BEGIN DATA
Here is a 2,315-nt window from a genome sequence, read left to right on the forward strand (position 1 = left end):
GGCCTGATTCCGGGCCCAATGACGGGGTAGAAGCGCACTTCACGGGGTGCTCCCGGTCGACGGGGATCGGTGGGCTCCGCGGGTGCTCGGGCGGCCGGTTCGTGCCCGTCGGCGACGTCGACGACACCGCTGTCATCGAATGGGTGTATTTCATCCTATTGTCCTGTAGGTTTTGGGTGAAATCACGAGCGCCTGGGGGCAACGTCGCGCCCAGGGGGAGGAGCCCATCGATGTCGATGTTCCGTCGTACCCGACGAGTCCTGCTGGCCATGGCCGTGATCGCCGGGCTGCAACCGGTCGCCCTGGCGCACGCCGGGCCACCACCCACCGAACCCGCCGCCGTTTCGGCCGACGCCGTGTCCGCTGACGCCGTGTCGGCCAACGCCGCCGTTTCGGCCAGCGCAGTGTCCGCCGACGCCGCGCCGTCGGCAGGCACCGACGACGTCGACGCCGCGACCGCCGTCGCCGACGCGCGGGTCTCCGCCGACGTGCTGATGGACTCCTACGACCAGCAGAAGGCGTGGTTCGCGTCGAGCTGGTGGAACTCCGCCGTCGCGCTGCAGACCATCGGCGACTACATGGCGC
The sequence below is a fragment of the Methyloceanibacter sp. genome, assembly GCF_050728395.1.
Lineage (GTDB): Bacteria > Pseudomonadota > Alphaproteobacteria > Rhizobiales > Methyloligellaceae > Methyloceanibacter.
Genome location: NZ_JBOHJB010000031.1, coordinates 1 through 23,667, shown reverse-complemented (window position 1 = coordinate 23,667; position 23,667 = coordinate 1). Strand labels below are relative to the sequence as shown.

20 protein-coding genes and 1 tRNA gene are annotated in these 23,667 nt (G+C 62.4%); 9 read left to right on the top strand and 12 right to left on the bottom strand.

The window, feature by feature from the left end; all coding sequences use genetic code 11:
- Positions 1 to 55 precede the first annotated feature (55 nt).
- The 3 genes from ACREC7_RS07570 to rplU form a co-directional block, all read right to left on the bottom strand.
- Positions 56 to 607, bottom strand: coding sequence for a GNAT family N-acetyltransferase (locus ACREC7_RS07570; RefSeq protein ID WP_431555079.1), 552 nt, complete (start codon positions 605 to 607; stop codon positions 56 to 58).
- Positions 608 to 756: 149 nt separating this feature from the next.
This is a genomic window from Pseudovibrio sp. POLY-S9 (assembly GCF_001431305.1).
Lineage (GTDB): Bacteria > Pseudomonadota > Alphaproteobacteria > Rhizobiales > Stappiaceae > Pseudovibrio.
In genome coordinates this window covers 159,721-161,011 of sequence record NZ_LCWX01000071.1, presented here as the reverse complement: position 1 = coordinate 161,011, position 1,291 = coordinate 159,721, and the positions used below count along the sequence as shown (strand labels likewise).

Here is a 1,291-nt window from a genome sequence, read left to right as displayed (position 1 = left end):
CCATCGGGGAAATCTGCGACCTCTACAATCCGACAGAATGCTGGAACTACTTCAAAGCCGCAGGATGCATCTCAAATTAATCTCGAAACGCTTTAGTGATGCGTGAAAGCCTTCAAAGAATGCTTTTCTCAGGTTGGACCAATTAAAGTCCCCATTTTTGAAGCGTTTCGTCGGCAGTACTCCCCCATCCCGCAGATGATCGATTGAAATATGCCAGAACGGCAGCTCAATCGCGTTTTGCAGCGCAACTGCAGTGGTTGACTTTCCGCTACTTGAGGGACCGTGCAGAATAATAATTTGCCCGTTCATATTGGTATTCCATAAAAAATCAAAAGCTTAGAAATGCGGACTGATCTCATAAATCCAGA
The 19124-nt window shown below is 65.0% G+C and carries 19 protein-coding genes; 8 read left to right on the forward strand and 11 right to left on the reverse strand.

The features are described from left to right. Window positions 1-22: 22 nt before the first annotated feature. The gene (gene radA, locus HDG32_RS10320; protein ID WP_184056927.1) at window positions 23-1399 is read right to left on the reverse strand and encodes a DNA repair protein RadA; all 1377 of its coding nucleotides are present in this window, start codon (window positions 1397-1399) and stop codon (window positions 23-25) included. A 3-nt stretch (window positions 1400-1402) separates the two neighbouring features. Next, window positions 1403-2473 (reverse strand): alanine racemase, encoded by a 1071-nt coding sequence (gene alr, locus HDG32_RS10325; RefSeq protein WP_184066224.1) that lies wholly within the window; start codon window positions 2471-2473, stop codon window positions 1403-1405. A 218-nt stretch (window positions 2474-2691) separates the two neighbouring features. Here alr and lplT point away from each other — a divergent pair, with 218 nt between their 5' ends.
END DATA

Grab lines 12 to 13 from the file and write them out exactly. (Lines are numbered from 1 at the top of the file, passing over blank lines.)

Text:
This is a genomic window from Pseudovibrio sp. POLY-S9 (assembly GCF_001431305.1).
Lineage (GTDB): Bacteria > Pseudomonadota > Alphaproteobacteria > Rhizobiales > Stappiaceae > Pseudovibrio.